HC Deb 30 March 1984 vol 57 cc350-1W
Mrs. Beckett

asked the Secretary of State for Social Services if he will give details of the calculations on which he based the estimates given in reply to questions on 21 July 1983, Official Report, column 213–14, of the numbers of cases in which supplementary benefit had been wrongly withheld on grounds of voluntary unemployment and the total amounts so withheld, and the estimate given on 16 December 1983, Official Report column 629, of the cost of paying those who had suffered wrongful deductions.

Dr. Boyson

The supplementary benefit annual statistical inquiry — ASI— shows each year the number of cases where a voluntary unemployment deduction is current at the date of the inquiry, and the average amount of the deduction. The study carried out by the Social Security Policy Inspectorate last year indicated that these deductions apply for four weeks on average. Thus, the number of cases with a deduction in the course of a year can be estimated by dividing the number shown in the ASI by four and multiplying by 52. Taking 1981 as an example, 14,500 cases were found to have deductions at the time of the ASI and this indicates that 190,000 cases suffered deductions in the year (14,500÷4x52=188,500).

It is known from other records that 40 per cent. of cases of this type referred to insurance officers are found not to be voluntarily unemployed. By applying this to the 190,000, we estimated that some 76,000 claimants would receive favourable decisions. The inspectorate report showed that 21 out of 93 cases (22.5 per cent.) where a favourable decision had been given had not received arrears of benefit deduction. This proportion of 76,000 is 17,000—the figure shown in my reply of 21 July 1983 to the hon. Member for Pontypridd (Mr. John) at column 213–14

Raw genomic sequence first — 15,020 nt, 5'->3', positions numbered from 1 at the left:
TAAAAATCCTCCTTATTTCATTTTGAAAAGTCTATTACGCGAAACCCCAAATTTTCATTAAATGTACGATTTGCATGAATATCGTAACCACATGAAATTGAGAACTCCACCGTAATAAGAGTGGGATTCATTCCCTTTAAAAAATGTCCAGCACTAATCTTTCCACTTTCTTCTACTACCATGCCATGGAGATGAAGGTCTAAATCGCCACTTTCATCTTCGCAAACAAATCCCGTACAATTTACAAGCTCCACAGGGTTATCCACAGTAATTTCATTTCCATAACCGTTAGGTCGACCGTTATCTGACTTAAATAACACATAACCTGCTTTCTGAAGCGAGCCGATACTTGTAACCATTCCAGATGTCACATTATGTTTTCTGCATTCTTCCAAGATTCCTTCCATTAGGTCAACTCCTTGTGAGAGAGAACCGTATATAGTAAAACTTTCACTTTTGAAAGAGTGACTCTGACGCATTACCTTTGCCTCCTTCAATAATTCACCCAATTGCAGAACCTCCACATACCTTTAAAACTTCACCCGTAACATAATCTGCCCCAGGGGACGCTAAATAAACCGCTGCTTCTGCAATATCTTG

The ASI showed that the average deduction in 1981 was £6.56. As deductions apply for an average of four weeks the amount wrongly deducted and not refunded was therefore calculated at (17,000 x 4 x£6.56=£446,080) £450,000.

The figure shown in my reply of 16 December 1983 to the hon. Member for Birkenhead (Mr. Field), at column 629, referred to 1982 only, because records for earlier years will normally no longer be available in local offices, and because figures for 1983 were not yet available.

I would emphasise, as I did in my earlier replies, that the inspectorate study looked at a comparatively small number of cases in a few offices so that its findings cannot necessarily be applied nationally, nor can it safely be assumed that the picture would have been the same in other years. All of these figures are, therefore, rough estimates which may well be inaccurate.

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